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3. When in Doubt, Straighten Out

This might seem like basic advice, but it bears repeating: T-up to big features. Plan A might be to avoid the big holes or waves, but sometimes things don’t pan out. If you’re heading toward a big hole or unfriendly hydraulic, hitting it straight (straight backward is good, too) is better than sideways—every time.

In other words, if you’re doubting that you will make it around something, it’s time to straighten out and paddle into it. You’d be surprised what hydraulics you can get through with the right angle and a little momentum. 

4. High Water Laps

High-water laps are an excellent way to hone your lines and figure out what goes and what doesn’t. And the best part is they’re so much fun! It shouldn’t be hard to get a crew together after work and run a high-water lap or two. Tell your River Manager it’s for training purposes, and they might even drive your shuttle. 

When running high-water laps with experienced paddlers, it’s tempting to try the bigger lines and run the scarier holes. And you should! But don’t forget to practice the lines you’d take with guests. This lets you know when/where to start a move with a less-than-stellar crew.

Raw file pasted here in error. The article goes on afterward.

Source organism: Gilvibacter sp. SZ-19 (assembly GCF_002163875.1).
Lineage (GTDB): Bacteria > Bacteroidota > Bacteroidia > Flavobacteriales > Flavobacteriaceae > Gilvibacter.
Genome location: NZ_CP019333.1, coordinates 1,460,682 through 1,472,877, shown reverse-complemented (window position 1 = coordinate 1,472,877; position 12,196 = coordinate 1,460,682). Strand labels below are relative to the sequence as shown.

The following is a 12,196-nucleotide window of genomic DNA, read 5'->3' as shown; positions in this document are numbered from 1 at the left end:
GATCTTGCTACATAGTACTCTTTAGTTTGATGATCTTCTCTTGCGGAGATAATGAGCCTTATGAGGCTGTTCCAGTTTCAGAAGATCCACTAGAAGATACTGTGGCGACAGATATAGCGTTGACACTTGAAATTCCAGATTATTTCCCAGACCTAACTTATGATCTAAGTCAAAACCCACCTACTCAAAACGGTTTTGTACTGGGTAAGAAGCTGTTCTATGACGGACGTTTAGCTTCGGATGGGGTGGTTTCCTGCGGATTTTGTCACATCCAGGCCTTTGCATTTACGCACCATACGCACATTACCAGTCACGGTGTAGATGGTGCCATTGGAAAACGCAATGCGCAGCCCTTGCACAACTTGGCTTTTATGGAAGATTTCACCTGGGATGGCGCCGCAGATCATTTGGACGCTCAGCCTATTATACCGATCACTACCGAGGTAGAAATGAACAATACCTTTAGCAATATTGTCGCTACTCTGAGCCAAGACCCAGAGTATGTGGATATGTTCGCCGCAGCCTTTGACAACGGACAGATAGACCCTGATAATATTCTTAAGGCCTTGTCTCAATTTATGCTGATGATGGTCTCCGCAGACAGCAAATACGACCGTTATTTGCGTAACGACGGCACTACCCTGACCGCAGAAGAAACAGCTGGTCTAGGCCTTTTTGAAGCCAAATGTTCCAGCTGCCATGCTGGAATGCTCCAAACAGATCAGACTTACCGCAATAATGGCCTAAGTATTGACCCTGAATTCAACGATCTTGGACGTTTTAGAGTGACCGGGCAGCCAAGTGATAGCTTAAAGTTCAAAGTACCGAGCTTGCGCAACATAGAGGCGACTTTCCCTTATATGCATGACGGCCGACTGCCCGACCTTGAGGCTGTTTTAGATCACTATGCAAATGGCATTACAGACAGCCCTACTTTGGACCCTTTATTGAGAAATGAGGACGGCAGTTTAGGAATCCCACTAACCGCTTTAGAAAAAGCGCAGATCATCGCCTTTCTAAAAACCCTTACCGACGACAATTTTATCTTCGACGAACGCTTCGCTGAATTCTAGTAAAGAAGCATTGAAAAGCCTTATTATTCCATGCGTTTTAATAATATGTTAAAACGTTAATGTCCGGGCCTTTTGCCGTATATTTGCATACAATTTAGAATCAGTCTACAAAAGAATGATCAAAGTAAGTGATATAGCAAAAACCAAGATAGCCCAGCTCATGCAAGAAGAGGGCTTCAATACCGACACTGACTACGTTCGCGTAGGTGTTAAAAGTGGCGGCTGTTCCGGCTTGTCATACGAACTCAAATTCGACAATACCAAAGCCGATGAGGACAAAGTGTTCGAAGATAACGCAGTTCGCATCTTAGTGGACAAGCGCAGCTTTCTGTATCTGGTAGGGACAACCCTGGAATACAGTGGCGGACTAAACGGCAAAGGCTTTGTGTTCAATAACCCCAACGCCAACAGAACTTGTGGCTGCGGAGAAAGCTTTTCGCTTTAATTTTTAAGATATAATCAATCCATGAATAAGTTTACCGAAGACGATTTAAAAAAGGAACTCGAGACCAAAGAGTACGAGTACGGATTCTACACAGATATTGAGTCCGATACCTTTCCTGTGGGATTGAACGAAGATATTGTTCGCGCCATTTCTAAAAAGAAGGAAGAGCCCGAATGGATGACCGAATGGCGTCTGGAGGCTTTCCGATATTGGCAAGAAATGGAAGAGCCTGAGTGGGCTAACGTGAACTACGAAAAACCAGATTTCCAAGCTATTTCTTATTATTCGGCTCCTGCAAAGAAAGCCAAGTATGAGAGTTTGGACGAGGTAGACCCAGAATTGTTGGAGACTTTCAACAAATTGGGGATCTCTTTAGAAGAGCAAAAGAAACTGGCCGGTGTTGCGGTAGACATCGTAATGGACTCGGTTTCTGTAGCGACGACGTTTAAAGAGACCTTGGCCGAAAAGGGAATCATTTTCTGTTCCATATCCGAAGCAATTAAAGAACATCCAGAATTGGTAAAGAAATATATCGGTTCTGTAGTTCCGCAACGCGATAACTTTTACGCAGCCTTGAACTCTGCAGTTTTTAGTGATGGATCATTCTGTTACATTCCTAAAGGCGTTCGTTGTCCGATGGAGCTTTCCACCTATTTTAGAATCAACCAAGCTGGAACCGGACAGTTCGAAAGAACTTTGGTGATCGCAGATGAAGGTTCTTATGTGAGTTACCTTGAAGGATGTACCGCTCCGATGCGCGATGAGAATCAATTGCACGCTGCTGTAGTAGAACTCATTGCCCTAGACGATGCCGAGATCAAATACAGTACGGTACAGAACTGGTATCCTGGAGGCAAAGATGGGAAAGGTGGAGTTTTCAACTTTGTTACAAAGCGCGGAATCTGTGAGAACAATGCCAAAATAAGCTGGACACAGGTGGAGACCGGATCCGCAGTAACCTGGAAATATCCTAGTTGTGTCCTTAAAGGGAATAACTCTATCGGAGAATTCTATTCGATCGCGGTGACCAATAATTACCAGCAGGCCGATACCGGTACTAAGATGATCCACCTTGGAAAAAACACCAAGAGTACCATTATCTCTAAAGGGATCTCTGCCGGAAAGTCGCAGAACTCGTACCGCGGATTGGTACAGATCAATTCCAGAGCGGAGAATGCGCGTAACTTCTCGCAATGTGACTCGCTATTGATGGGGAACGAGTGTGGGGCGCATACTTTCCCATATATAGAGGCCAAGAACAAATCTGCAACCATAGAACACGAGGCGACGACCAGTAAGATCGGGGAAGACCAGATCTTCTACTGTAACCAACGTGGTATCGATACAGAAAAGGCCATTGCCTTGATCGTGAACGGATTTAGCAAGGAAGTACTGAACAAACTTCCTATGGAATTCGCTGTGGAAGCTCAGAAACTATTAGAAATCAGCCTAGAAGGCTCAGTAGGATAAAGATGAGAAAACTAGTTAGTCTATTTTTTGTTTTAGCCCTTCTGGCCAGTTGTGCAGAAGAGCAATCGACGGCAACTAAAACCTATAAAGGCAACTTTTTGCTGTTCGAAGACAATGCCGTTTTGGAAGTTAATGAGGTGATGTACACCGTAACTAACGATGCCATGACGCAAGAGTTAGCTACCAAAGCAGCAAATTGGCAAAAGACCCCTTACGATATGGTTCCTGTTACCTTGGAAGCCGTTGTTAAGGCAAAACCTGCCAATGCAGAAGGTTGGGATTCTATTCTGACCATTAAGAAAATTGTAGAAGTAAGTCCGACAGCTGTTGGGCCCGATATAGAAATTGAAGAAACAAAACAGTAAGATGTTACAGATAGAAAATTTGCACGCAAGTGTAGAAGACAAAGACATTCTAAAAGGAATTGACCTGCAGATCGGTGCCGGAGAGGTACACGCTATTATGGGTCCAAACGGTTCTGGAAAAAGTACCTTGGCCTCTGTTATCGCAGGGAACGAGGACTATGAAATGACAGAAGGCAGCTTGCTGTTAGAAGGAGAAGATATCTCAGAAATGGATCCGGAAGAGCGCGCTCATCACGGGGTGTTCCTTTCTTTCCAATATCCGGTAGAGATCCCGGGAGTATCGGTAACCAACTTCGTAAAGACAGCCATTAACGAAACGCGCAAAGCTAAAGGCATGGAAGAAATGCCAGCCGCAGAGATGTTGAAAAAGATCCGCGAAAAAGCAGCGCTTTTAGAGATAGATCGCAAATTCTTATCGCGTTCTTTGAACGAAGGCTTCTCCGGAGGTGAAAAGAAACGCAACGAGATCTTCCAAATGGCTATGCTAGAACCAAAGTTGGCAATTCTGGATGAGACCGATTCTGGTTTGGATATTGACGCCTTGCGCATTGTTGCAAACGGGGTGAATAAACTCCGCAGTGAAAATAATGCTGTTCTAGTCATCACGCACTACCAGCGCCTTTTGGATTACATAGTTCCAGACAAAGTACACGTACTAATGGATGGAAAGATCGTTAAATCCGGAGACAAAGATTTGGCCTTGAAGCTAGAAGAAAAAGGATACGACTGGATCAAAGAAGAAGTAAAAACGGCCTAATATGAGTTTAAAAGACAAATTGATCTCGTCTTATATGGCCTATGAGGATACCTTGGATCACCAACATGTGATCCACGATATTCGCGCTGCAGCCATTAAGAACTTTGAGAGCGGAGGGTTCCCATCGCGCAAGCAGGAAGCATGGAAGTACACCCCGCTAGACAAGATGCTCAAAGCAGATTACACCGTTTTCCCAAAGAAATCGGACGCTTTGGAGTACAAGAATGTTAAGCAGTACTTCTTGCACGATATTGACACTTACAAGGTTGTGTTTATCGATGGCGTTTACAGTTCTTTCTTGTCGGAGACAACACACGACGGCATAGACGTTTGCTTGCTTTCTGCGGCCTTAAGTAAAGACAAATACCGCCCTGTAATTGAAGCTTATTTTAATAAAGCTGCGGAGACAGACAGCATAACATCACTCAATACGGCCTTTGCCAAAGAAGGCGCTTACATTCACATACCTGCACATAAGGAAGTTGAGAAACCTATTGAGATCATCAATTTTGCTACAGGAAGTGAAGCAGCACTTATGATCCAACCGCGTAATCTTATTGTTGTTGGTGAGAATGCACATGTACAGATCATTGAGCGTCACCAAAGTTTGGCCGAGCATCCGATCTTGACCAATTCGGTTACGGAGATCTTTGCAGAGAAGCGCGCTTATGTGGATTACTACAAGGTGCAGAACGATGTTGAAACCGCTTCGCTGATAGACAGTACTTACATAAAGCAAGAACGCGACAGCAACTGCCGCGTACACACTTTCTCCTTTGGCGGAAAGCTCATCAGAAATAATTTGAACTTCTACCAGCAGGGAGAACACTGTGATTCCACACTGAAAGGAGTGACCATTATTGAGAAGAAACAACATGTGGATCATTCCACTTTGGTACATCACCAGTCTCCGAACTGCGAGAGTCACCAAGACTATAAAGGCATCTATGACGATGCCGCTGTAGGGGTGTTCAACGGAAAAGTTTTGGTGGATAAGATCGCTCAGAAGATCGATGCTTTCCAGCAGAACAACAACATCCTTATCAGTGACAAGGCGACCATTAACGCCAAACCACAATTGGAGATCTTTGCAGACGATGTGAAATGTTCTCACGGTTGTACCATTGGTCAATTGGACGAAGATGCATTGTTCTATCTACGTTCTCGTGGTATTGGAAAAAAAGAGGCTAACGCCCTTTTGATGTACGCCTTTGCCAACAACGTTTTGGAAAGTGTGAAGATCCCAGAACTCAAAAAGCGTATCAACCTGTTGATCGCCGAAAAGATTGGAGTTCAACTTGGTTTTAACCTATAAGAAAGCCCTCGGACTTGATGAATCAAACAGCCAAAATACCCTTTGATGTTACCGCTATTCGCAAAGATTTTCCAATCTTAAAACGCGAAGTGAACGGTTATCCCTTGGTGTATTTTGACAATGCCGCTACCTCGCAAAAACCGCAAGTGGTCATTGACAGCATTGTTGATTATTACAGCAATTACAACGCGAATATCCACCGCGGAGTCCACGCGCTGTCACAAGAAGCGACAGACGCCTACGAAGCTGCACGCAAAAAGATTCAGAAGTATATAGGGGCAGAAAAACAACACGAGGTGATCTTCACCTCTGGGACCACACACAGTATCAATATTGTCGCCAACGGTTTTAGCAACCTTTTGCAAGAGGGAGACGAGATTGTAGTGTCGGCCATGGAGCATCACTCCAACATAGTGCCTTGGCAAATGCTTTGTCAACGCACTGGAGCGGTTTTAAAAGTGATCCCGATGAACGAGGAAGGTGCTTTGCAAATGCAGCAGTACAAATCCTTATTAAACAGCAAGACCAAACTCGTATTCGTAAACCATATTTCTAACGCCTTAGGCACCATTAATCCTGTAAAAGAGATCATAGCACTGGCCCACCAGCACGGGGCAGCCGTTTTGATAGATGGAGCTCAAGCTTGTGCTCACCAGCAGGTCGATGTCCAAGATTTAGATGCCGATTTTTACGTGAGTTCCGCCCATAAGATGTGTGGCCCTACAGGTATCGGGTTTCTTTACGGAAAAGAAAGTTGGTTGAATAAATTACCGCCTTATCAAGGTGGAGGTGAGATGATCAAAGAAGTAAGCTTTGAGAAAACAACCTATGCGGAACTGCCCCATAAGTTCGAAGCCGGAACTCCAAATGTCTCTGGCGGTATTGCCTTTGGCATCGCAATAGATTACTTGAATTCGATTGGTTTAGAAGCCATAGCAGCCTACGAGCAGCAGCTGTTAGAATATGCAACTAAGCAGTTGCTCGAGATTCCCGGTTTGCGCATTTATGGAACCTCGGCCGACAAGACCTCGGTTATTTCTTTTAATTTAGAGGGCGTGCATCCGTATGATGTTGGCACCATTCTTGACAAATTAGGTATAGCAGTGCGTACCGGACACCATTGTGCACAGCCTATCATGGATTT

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5. Watch Your Spacing

This probably sounds familiar (maybe redundant), but good spacing is essential during high-flow trips. Closer boat spacing equals shorter swims and faster response times. Stay within a couple of boat lengths of the boats around you. 

Along with tight spacing, keep your head on a swivel. Be aware of the boat behind you as much as the boat in front. If something happens, you will be ready to help out before a whistle even blows.  


6. Downstream Safety

Setting safety below big rapids is a good way to catch swimmers and save them from a prolonged swim. In some cases, River Rangers take it upon themselves to set downstream safety. You might see them posted up on shore, throw bags at the ready.

In spots where you can’t access shore or rangers aren’t available, set safety from your raft, as you usually would. Let the most experienced guides go first to watch the boats behind them.

Setting safety with river station throw bag

7. Practice Self-Rescue

Self-rescue is always important. However, it takes on a whole new meaning during high water. Make sure you can pull yourself into your raft and onto an upside-down raft. (A flip line under your boat is a great tool!)